From the Largest to the Smallest Mammals - Safe Wildlife Passages Across a 4-Lane Highway Provides More Than Expected

Jennifer Moonjian, California Department of Transportation
Topic Area
Terrestrial Wildlife and Ecosystem Interactions with Transportation

The State Route 46 corridor is an important east-west regional highway in California, connecting the Central Valley to the Central Coast. The first phase of the Route 46 Corridor Improvement Project began construction in 2008 to widen a two-lane conventional highway to a four-lane divided expressway for over 25 miles. Caltrans designed wildlife undercrossings as part of the transportation project as a component of CEQA and as required by a Biological Opinion from the U.S. Fish and Wildlife Service for the Federally and State listed San Joaquin kit fox. Specifically, Caltrans constructed two large (12' x 11' and 12' x 12') concrete box undercrossings exclusively for wildlife and enhanced five more large box culverts (10' x 10' or larger) for the same purpose. To help guide wildlife to the structures and to prevent wildlife-vehicle collisions, exclusion fencing was installed around undercrossing locations.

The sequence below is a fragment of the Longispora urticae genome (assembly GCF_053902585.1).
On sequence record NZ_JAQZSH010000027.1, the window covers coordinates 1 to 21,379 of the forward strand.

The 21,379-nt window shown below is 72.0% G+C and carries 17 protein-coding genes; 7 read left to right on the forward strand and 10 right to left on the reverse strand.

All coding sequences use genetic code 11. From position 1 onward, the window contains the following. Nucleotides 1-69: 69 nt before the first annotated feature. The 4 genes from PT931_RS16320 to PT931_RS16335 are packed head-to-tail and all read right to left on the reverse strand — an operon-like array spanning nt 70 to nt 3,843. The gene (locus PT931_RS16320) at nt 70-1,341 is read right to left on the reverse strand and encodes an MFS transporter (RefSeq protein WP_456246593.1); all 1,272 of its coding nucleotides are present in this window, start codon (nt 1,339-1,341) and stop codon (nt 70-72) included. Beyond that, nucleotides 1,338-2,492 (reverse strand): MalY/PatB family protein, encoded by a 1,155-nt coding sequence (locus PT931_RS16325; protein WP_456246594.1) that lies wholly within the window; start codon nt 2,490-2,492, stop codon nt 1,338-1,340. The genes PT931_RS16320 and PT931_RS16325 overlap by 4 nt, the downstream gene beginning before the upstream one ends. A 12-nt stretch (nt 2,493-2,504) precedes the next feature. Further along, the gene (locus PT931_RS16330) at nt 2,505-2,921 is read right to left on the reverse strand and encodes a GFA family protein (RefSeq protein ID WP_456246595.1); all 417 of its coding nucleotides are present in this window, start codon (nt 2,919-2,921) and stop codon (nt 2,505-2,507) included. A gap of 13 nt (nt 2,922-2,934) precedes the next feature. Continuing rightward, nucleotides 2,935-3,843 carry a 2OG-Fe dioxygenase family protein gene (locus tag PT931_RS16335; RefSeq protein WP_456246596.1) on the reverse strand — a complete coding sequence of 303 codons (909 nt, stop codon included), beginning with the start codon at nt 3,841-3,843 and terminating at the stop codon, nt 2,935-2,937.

Caltrans began camera-monitoring the structures in July 2011, once the first phase of construction was complete. To date, over a thousand animal crossings have been documented using these structures including the following species: deer, bobcat, badger, coyote, red fox, gray fox, racoon, opossum, skunk, ground squirrel, cottontail rabbit, feral cat, and feral pig.

The camera data shows that small to medium-sized mammals, such as racoon and red fox, began using the culverts immediately, but that mule deer took more time. The first deer was documented using a new undercrossing in May of 2014. However, deer only used the crossing a handful of times, and then no deer were documented again until June 2018. Since that time, deer have regularly used the structure, including females with their fawns. If monitoring of the structures had concluded after five years, the initial use of the structures by deer in 2014 would have suggested incidental use, and the more consistent use beginning in 2018 would not have been captured. This would have erroneously suggested that the undercrossing was not a successful structure for deer.

In addition to improving the permeability of the Route 46 corridor for wildlife movement, the structures are also now home to four species of native bats. After evidence of night roosting was discovered on the culvert walls, Caltrans began installing bat boxes inside the culverts in 2011 to provide day roosting habitat. In total, Caltrans has installed 14 bat boxes or Oregon wedges along the Route 46 Corridor, and all of them have exhibited evidence of bat use. A minimum of four species of bats have been documented using the boxes including pallid bat (California Species of Special Concern), free-tailed bat, big brown bat, and species of Myotis. Moreover, there is evidence some of the boxes are used as maternity roosts for pallid and free-tailed bats. As such, installing bat habitat on large culverts may be an overlooked mitigation opportunity to help compensate for the loss of crevice-roosting bat habitat.

Abstract Keywords
undercrossing
bat
deer